Primary Care of HIV Patients Increasing in Importance

July 8, 2011
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Much has been written of late regarding the intial media presentations of the virus that causes AIDS and the de rigueur comparisons to how far awareness, activism, and innovation have propelled its discussion to every corner of the planet in 2011. Its chilling descriptions more than thirty years ago cannot belie the fact that, in spite of advances, there is still much to be done on the road to eradication and cure.

Much has been written of late regarding the intial media presentations of the virus that causes AIDS and the de rigueur comparisons to how far awareness, activism, and innovation have propelled its discussion to every corner of the planet in 2011. Its chilling descriptions more than thirty years ago cannot belie the fact that, in spite of advances, there is still much to be done on the road to eradication and cure. Within this paradigm is the notion that an entire generation or two have witnessed how the existence of HIV/AIDS has shaped healthcare policy in this country and worldwide.

Here in the U.S., the specter of the aging patient with this now “manageable chronic disease”, the numbers of patients this will represent, and the availability of physicians knowledgeable enough to not only treat chronic HIV disease but also its unknown effects in the increasingly “geriatric” patient — are gaining consideration and acknowledgement in policy circles. Discussion almost always leads to the role of the primary care physician in not only screening but also becoming an active treatment provider.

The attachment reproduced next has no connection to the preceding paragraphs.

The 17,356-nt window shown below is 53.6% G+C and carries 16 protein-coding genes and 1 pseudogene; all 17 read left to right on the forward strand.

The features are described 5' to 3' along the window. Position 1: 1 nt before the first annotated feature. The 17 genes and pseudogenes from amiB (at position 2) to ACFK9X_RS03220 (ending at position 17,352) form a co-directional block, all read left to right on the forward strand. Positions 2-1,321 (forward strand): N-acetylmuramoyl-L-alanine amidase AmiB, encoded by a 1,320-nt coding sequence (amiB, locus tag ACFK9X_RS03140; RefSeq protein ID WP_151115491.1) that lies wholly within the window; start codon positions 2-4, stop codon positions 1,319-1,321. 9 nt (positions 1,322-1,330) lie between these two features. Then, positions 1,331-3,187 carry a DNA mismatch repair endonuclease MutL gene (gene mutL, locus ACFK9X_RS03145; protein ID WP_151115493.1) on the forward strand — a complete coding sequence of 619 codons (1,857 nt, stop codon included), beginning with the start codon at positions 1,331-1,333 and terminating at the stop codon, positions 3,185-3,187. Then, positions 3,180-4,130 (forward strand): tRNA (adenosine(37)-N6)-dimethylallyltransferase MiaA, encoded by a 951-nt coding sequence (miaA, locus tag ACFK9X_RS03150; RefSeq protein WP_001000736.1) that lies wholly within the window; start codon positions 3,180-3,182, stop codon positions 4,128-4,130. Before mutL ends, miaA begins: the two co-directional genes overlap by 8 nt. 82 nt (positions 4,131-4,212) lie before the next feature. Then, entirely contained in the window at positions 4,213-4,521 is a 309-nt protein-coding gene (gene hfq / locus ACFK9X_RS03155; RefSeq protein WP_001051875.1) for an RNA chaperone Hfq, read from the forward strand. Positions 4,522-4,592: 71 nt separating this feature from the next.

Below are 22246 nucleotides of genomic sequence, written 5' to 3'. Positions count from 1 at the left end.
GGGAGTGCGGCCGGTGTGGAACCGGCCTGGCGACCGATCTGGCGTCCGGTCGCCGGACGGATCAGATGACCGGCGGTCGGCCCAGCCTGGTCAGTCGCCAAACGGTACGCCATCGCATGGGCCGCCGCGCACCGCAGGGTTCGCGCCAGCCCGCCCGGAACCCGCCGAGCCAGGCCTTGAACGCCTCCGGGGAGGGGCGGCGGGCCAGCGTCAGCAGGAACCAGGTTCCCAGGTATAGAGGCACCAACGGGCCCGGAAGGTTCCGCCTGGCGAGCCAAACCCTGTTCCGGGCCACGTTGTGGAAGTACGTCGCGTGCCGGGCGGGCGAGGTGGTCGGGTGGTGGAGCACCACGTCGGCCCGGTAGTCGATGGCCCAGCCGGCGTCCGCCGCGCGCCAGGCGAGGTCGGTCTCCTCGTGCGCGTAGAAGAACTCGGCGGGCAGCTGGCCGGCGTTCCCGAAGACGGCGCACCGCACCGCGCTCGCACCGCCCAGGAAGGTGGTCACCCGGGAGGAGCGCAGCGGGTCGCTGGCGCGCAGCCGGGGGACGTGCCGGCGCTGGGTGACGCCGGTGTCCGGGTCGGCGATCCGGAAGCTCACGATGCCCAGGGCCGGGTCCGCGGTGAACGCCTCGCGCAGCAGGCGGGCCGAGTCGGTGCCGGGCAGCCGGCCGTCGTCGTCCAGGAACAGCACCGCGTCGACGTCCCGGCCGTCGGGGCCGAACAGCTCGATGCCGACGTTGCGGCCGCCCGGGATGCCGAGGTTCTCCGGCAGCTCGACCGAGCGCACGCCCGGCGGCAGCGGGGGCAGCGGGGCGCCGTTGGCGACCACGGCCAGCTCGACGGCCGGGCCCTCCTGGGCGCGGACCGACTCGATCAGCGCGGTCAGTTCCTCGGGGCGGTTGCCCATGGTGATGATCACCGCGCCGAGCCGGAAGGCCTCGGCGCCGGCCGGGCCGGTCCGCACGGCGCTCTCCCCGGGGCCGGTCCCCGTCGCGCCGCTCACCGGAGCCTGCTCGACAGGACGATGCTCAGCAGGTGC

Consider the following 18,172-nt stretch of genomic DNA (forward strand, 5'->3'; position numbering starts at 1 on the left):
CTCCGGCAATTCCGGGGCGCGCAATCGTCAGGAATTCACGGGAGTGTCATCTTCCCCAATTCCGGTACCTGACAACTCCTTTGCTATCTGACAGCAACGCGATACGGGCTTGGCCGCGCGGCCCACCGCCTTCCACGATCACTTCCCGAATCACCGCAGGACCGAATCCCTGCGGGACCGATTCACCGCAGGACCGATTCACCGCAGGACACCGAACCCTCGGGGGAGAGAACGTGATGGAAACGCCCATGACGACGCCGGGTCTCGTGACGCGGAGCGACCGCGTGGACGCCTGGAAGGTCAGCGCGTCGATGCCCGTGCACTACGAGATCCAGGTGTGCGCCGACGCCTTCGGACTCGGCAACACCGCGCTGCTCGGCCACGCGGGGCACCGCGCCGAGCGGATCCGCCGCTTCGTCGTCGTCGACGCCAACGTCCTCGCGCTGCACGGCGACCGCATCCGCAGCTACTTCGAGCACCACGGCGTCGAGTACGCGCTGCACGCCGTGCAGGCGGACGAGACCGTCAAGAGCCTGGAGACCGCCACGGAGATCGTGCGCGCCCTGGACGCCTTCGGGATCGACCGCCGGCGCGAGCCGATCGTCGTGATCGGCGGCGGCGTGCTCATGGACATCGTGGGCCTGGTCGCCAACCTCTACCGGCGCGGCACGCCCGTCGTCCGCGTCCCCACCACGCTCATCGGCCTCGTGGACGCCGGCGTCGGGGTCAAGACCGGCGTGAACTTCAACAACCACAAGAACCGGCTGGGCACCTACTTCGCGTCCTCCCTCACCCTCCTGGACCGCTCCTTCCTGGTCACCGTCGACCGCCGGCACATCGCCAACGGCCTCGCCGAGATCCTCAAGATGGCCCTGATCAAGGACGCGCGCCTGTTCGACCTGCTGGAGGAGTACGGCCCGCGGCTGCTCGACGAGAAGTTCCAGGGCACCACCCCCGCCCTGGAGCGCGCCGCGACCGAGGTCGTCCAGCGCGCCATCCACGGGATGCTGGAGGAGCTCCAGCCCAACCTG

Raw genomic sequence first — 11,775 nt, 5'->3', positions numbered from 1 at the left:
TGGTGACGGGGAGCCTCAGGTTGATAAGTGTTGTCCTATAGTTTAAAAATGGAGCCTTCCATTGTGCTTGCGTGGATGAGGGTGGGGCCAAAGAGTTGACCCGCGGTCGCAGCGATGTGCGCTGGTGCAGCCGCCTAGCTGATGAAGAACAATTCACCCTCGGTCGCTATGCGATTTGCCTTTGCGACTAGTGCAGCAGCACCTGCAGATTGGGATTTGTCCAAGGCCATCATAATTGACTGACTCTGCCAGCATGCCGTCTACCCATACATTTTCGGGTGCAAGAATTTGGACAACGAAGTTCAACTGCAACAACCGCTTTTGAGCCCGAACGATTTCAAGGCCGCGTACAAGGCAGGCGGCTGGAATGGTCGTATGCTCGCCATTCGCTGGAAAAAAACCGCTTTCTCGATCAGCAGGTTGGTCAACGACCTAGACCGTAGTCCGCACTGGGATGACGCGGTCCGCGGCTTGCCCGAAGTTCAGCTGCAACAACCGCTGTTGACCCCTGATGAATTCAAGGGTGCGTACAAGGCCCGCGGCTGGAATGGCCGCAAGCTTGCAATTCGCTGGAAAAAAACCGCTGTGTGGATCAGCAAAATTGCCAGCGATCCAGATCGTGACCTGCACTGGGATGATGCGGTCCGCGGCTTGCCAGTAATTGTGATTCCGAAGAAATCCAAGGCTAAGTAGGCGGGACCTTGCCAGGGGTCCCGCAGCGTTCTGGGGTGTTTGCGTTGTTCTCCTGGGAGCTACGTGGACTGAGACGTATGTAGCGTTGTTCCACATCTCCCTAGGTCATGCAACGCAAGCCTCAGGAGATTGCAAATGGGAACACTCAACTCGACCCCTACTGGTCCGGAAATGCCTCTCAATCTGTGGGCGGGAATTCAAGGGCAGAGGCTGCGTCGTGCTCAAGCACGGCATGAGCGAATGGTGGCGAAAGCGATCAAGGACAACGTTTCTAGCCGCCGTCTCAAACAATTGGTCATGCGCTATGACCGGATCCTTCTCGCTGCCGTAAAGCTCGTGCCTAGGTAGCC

In 2009, a record 82.9 million American adults were tested for HIV. […] By 2015, the IOM estimates that half of Americans living with HIV/AIDS will be older than 50. For primary care doctors, this means a growing number of their patients will need care for chronic diseases as well as HIV.

Today’s generation of physicians has inhereted the mantle of providing care for a disease whose spurred innovations ranks as one of the greatest medical achievements of the last century. It is time to consider the primary care approach to chronic HIV disease as another fundamental skill set as reform redefines healthcare delivery in the 21st century. | LINK

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